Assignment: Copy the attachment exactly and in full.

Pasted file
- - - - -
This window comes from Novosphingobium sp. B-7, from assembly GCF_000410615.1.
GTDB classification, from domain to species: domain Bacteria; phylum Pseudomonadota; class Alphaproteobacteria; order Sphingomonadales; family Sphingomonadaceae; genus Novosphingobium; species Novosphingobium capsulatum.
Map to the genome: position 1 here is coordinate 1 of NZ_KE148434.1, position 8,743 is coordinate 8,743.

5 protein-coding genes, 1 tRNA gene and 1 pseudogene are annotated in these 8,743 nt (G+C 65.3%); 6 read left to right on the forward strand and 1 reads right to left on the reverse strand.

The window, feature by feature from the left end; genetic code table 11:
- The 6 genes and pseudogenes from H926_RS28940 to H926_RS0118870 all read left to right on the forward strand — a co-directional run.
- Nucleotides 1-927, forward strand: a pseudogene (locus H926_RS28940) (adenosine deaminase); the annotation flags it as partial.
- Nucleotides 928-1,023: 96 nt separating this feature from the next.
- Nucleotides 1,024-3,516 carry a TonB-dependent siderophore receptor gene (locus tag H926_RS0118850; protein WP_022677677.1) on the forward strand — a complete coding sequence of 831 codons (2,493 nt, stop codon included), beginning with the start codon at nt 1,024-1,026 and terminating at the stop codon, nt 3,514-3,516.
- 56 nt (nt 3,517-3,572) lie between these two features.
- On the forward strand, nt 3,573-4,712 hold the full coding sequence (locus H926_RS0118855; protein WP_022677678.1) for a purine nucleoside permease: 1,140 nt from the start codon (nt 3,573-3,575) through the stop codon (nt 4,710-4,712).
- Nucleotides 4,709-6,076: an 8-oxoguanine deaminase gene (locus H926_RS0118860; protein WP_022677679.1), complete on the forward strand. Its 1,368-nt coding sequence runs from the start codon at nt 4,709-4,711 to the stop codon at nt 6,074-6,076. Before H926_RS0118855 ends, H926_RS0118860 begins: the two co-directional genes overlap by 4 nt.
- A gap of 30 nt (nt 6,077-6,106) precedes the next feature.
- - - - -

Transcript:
This window comes from Novosphingobium sp. B-7, from assembly GCF_000410615.1.
GTDB classification, from domain to species: domain Bacteria; phylum Pseudomonadota; class Alphaproteobacteria; order Sphingomonadales; family Sphingomonadaceae; genus Novosphingobium; species Novosphingobium capsulatum.
Map to the genome: position 1 here is coordinate 1 of NZ_KE148434.1, position 8,743 is coordinate 8,743.

5 protein-coding genes, 1 tRNA gene and 1 pseudogene are annotated in these 8,743 nt (G+C 65.3%); 6 read left to right on the forward strand and 1 reads right to left on the reverse strand.

The window, feature by feature from the left end; genetic code table 11:
- The 6 genes and pseudogenes from H926_RS28940 to H926_RS0118870 all read left to right on the forward strand — a co-directional run.
- Nucleotides 1-927, forward strand: a pseudogene (locus H926_RS28940) (adenosine deaminase); the annotation flags it as partial.
- Nucleotides 928-1,023: 96 nt separating this feature from the next.
- Nucleotides 1,024-3,516 carry a TonB-dependent siderophore receptor gene (locus tag H926_RS0118850; protein WP_022677677.1) on the forward strand — a complete coding sequence of 831 codons (2,493 nt, stop codon included), beginning with the start codon at nt 1,024-1,026 and terminating at the stop codon, nt 3,514-3,516.
- 56 nt (nt 3,517-3,572) lie between these two features.
- On the forward strand, nt 3,573-4,712 hold the full coding sequence (locus H926_RS0118855; protein WP_022677678.1) for a purine nucleoside permease: 1,140 nt from the start codon (nt 3,573-3,575) through the stop codon (nt 4,710-4,712).
- Nucleotides 4,709-6,076: an 8-oxoguanine deaminase gene (locus H926_RS0118860; protein WP_022677679.1), complete on the forward strand. Its 1,368-nt coding sequence runs from the start codon at nt 4,709-4,711 to the stop codon at nt 6,074-6,076. Before H926_RS0118855 ends, H926_RS0118860 begins: the two co-directional genes overlap by 4 nt.
- A gap of 30 nt (nt 6,077-6,106) precedes the next feature.